Learning the American Accent: Words in the Workplace Part 1

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Learning the American Accent: Words in the Workplace Part 1

The vast majority of clients we work with say the area they are least confident with when speaking, is in the workplace. Many find it hard to communicate with their colleagues, or they are uncomfortable when their colleagues ask them about their accent (Where are you from? You don’t sound like you’re from around here, etc.). Other times, the accent is an obstacle when it comes to climbing the corporate ladder. One way to alleviate this apprehension is to practice learning the American accent. This new series introduces common words in a specific workplace and how to correctly say them. We go even more in depth and look at how different languages mispronounce certain sounds when saying these words. Knowing what is creating the error can help fix the mispronunciation!

Part 1 of this series is looking at general economics terms.

Learning the American Accent: Economics Terms

Asset

Equilibrium

Productivity

Average

Exchange

Profit

Balance

Fiscal

Quota

Budget

Inflation

Regulation

Capital

Interest (Rate)

Revenue

Collateral

Investment

Substitution

Competition

Labor

Supply (Curve)

Consumer

Macroeconomics

Taxation

Depreciation

Marginal

Variable

Economic (growth)

Maximize

Venture

Efficiency

Monopoly

Yield

Learning the American Accent: Mispronunciations with the Economic Terms 

1. Problem: The /-r/at the end of sounds gets unstressed. Meaning that it sounds more like ‘uh’ than ‘er’.

  • Ex: Consumer –> *Consumuh, Labor –> *Labuh
  • Languages that experience this mispronunciation: Arabic, Bengali, Burmese, Catonese, Dutch, Farsi, French, German, Greek, Hebrew, Hindi, Indonesian, Italian, Japanese, Korean, Mandarin, Portuguese, Romanian, Spanish, Thai, Turkish, Urdu, Vietnamese, Yoruba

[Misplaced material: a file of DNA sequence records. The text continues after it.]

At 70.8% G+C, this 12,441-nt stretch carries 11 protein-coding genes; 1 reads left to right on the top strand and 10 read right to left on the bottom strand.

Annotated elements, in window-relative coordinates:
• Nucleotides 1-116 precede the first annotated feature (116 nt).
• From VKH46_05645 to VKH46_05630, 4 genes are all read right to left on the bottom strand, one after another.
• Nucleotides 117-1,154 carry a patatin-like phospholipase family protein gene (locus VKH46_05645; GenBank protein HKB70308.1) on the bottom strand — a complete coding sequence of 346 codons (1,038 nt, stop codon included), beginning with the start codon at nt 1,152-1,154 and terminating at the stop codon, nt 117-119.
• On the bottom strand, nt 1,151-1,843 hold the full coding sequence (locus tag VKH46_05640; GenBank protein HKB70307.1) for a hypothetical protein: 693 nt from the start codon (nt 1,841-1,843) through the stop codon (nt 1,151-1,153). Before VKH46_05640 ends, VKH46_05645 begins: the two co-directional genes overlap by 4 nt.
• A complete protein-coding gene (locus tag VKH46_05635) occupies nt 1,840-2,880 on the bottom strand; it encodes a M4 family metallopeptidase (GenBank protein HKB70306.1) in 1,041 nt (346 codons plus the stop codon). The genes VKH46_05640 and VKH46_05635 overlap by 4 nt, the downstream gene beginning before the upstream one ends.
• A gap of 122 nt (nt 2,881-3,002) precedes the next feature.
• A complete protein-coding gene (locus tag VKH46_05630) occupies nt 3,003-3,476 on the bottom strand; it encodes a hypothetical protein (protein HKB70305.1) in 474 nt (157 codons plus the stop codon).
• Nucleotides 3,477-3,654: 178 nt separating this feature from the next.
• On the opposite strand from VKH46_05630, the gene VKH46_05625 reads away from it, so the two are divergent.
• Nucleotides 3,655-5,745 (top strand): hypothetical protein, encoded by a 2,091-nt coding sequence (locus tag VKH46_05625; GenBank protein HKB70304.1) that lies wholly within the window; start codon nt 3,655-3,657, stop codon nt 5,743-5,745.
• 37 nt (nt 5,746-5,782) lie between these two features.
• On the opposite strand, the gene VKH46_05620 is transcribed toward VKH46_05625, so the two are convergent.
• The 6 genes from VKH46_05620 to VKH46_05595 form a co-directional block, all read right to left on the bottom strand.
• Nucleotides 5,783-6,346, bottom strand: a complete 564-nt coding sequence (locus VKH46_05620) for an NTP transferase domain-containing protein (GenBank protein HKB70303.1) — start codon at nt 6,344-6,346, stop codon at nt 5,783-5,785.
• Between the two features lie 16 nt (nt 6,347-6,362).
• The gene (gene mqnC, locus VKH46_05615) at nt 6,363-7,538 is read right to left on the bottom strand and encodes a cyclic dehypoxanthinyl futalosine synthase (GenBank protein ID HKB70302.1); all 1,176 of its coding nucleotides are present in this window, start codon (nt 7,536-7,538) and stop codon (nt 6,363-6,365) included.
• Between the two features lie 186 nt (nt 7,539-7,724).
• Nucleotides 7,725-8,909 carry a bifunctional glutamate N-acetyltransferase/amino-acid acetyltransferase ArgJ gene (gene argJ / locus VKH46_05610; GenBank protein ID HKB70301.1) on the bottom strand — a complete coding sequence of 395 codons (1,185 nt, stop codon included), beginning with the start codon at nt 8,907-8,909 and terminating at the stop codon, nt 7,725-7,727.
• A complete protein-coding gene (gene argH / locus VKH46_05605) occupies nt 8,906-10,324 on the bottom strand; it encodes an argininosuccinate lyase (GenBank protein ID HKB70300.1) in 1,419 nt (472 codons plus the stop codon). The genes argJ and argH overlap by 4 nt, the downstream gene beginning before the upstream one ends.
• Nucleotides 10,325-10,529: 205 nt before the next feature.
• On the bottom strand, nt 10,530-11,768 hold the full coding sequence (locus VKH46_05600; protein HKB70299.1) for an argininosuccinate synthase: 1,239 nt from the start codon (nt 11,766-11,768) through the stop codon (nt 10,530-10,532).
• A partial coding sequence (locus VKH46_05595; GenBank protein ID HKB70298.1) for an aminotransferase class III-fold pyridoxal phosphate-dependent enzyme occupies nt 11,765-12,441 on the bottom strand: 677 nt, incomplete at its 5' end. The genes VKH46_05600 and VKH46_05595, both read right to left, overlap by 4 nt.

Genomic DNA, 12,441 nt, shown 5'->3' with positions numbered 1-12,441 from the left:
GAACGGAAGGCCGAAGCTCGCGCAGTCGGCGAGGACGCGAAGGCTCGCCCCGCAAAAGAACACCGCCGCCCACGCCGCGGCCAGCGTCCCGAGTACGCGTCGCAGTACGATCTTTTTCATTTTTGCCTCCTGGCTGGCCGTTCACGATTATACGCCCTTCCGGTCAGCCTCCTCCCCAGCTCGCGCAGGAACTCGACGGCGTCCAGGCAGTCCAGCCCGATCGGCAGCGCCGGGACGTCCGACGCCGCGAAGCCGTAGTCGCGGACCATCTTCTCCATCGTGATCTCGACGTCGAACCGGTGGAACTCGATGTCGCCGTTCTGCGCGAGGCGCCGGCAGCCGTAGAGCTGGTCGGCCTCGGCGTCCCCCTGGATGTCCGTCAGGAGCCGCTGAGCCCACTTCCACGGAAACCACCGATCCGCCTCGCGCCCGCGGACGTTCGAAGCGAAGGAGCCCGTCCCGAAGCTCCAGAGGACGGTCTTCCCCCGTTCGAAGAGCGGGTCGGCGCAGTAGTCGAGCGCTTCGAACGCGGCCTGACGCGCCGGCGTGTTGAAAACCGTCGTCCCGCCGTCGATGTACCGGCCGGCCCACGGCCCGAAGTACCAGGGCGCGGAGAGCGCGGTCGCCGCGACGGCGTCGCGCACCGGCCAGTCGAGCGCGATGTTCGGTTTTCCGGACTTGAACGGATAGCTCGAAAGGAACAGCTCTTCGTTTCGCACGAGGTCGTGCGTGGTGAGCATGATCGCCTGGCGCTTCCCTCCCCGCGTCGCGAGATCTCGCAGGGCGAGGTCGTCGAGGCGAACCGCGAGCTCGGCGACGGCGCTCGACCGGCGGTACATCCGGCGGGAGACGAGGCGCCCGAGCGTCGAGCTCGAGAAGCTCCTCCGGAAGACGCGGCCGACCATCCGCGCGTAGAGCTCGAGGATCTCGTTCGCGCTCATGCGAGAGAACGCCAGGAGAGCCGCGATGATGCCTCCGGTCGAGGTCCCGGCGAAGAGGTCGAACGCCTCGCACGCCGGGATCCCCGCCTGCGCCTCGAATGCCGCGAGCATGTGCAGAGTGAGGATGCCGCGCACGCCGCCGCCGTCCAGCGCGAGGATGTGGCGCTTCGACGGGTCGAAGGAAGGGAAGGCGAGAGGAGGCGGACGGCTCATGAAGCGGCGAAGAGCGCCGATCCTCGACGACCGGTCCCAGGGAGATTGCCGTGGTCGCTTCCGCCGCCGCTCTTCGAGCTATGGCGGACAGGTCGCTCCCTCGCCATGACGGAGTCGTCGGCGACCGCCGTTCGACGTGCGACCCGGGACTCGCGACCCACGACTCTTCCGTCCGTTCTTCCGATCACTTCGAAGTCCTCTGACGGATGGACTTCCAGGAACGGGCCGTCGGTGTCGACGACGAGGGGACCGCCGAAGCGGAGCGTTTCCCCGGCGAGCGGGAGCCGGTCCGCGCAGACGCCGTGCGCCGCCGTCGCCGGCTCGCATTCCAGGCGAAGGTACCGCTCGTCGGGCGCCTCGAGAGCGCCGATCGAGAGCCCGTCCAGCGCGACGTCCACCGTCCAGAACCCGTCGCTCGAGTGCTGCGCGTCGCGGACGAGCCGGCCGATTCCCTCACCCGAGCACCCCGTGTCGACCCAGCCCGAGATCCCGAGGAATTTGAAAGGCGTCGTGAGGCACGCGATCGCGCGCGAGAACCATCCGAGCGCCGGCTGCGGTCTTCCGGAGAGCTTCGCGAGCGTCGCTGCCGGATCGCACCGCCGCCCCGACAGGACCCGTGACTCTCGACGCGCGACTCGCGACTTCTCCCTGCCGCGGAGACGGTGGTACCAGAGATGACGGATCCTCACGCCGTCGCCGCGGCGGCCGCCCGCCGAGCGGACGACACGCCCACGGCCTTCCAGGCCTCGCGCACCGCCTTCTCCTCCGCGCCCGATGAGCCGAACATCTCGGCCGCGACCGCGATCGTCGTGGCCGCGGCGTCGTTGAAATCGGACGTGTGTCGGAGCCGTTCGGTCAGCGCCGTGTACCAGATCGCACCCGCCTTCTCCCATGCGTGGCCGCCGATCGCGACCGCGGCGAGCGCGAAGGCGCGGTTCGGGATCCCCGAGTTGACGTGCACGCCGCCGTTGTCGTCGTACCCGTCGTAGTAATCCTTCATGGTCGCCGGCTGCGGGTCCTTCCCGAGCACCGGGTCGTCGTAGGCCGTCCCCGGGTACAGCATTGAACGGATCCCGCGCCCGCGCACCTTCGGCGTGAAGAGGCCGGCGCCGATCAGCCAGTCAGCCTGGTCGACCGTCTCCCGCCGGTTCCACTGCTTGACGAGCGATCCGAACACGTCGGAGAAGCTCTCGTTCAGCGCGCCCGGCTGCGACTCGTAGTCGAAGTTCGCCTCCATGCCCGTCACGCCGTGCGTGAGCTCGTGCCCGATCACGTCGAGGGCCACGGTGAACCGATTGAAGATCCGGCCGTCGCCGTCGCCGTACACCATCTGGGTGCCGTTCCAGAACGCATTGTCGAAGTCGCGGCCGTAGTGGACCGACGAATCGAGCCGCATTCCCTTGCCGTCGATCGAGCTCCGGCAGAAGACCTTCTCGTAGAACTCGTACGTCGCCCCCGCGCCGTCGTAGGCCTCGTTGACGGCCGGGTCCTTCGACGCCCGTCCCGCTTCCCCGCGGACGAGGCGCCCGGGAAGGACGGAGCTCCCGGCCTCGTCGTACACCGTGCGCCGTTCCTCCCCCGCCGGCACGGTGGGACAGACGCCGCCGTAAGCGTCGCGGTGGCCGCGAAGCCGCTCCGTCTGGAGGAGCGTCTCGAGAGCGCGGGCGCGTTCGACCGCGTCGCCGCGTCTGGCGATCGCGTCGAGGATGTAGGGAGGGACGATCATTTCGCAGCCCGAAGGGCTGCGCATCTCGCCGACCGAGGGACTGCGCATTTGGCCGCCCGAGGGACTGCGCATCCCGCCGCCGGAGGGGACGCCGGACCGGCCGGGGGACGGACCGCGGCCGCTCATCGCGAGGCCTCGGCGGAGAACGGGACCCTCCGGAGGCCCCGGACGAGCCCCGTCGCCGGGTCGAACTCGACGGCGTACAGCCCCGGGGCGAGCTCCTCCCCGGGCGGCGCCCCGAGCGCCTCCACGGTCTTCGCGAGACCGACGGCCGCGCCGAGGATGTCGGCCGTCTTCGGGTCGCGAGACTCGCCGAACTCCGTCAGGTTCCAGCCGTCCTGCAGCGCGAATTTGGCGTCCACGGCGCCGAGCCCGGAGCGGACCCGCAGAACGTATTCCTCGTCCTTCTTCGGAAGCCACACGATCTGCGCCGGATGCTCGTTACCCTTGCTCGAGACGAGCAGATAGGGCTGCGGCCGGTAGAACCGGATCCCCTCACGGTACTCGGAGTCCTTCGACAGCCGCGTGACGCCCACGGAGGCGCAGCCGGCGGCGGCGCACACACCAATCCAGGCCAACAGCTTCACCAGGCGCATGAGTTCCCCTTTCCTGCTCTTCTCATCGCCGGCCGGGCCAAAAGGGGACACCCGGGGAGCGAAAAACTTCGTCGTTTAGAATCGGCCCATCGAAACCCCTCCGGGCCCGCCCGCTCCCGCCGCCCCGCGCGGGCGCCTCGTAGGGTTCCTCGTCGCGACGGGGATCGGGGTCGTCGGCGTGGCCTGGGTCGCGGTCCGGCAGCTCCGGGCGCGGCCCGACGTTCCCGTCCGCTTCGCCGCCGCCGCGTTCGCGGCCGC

2. Problem 2: The /r/ sound gets trilled, or “rolled”.

  • Ex: AveRage –> *Averrrage, Revenue –> *Rrrevenue
  • Languages that experience this mispronunciation: Spanish, Hindi, Portuguese, Bengali, Russian, German, French, Urdu, Italian

 3. Problem: Sounds like /b/, /d/, and /g/ get ‘devoiced’, going to their /p/, /t/, and /k/ counterparts at the end of words.

  • Ex: Yield –> *Yielt
  • Languages that experience this mispronunciation: Vast majority!

Learning the American Accent

Problem 4: Just because you see an ‘o’ (as in ‘snow’) doesn’t mean it’s pronounced like it! 

  • Ex: Cuh-lateral –> *Coh-lateral (collateral). Prah-duct-ivity –> *Proh-duct-ivity (productivity). Prah-fit –>  *Proh-fit (profit).
  • Languages that experience this mispronunciation: Bengali, Catonese, Czech, Dutch, Farsi, French, German, Greek, Hebrew, Hindi, Ibo, Indonesian, Japanese, Korean, Mandarin, Polish, Portuguese, Russian, Serbian, Spanish, Swedish, Taiwanese, Thai, Turkish, Vietnamese 

 

Learning the American Accent: Take It a Step Further…

Hope these tips have helped-and this is just the start! For more information about learning the American accent, read up on these programs Accent Pros has to offer. To keep up to date on Accent Pros blogs and information: follow us on Pinterest and Twitter, like us on Facebook, connect with us on LinkedIn, and join us on Chicago Accent Reduction Meetup.

 

2017-03-28T05:54:44+00:00By |